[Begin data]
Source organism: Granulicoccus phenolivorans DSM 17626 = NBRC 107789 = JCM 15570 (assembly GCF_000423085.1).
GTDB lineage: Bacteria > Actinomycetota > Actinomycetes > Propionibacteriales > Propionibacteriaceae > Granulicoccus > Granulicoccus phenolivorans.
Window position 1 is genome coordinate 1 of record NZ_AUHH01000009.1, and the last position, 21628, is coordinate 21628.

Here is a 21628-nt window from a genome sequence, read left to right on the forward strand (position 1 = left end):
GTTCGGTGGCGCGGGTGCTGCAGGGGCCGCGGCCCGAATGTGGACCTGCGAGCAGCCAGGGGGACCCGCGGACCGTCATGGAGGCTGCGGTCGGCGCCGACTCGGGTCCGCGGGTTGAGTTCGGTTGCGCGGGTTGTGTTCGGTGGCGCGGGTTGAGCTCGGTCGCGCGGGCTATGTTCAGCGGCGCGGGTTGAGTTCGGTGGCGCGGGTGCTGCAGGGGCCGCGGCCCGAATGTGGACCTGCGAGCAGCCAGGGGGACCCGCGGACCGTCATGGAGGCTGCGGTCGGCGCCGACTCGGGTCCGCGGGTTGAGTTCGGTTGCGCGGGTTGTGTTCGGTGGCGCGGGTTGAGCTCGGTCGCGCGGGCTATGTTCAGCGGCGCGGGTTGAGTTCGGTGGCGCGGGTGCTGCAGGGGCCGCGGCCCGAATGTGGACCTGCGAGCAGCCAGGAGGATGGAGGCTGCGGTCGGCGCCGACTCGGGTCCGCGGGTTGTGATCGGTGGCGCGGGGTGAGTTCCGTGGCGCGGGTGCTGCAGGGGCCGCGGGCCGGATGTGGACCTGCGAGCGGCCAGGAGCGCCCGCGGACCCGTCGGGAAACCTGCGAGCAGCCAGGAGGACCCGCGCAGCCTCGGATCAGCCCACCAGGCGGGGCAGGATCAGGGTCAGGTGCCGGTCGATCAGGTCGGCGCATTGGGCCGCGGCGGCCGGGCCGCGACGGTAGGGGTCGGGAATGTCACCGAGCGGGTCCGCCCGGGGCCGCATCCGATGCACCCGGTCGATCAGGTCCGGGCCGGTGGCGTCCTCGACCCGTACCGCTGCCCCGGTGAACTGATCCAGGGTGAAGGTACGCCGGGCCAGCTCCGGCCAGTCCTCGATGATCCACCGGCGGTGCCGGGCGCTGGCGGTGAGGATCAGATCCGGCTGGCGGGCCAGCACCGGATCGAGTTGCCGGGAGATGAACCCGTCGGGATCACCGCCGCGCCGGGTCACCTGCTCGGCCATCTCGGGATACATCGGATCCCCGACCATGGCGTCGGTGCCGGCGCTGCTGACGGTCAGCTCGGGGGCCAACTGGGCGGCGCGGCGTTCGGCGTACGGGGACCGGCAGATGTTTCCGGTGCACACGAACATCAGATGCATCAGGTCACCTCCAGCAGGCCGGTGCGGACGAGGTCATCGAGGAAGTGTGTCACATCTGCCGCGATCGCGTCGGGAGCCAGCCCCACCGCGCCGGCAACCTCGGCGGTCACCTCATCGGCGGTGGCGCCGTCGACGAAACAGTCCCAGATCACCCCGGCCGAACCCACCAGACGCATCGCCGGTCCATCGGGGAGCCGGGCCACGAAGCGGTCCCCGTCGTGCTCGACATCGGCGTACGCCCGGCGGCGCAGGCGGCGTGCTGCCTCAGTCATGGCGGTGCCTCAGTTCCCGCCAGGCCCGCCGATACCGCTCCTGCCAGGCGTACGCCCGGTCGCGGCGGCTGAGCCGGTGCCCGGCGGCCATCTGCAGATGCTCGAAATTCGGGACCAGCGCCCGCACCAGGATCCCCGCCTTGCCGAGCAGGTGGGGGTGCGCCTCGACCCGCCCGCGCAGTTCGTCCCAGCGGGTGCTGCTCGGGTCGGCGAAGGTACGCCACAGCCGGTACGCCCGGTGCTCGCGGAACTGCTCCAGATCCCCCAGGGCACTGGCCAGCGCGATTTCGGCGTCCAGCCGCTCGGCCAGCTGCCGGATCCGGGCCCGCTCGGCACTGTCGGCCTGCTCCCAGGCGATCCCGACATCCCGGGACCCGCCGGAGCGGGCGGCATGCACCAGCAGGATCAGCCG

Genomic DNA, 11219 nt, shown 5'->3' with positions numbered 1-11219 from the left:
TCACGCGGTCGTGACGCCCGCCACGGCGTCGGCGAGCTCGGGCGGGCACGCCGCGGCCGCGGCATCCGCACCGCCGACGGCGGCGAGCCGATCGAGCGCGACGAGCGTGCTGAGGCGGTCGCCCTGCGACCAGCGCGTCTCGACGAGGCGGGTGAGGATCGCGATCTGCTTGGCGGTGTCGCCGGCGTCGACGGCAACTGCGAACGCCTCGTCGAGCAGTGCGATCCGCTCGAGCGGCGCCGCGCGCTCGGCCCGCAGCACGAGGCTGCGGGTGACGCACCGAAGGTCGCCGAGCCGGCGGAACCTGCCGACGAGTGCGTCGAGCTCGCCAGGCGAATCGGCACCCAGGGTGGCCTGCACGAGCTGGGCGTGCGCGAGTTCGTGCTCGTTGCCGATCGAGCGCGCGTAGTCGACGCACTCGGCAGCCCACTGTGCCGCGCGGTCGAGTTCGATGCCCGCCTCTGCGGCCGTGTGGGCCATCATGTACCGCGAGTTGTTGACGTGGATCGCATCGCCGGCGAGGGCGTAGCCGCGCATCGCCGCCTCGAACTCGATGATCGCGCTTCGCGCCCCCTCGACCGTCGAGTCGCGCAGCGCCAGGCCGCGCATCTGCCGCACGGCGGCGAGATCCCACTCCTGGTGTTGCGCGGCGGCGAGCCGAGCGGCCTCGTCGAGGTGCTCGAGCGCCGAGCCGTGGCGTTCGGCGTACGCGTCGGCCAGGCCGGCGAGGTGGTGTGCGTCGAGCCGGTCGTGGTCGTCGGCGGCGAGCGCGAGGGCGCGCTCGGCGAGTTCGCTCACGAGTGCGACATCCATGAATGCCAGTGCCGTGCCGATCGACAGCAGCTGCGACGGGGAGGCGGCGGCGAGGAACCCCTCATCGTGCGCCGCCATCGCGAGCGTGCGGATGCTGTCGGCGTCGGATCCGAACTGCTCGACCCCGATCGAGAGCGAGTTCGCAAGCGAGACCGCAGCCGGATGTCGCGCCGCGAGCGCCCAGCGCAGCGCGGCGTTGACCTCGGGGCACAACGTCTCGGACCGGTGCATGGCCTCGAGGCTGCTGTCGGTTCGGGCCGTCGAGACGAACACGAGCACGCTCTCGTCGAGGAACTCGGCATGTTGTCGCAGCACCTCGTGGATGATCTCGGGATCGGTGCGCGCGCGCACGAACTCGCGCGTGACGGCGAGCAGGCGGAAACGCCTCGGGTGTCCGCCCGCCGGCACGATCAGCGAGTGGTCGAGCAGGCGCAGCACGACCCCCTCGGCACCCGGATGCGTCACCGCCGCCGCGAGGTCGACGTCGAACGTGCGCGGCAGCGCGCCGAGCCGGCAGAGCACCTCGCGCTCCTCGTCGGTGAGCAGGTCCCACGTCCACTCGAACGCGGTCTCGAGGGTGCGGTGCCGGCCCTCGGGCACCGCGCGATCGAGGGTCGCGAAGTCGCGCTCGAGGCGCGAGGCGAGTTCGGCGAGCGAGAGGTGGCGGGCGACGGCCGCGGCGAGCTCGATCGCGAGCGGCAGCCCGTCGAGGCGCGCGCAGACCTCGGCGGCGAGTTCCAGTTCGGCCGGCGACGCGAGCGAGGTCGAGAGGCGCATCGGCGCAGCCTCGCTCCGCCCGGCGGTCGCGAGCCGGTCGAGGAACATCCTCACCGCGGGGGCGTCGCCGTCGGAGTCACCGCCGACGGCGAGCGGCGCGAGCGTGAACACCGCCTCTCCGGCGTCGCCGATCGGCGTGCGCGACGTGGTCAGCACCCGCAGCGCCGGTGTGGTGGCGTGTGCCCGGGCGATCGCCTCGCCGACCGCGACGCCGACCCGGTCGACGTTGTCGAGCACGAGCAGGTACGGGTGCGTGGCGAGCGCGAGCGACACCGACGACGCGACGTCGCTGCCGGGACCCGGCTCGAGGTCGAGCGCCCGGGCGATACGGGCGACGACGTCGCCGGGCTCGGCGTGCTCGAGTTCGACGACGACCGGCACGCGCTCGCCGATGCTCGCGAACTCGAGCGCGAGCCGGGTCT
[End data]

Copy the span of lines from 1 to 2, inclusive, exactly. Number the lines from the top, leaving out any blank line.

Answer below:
Source organism: Granulicoccus phenolivorans DSM 17626 = NBRC 107789 = JCM 15570 (assembly GCF_000423085.1).
GTDB lineage: Bacteria > Actinomycetota > Actinomycetes > Propionibacteriales > Propionibacteriaceae > Granulicoccus > Granulicoccus phenolivorans.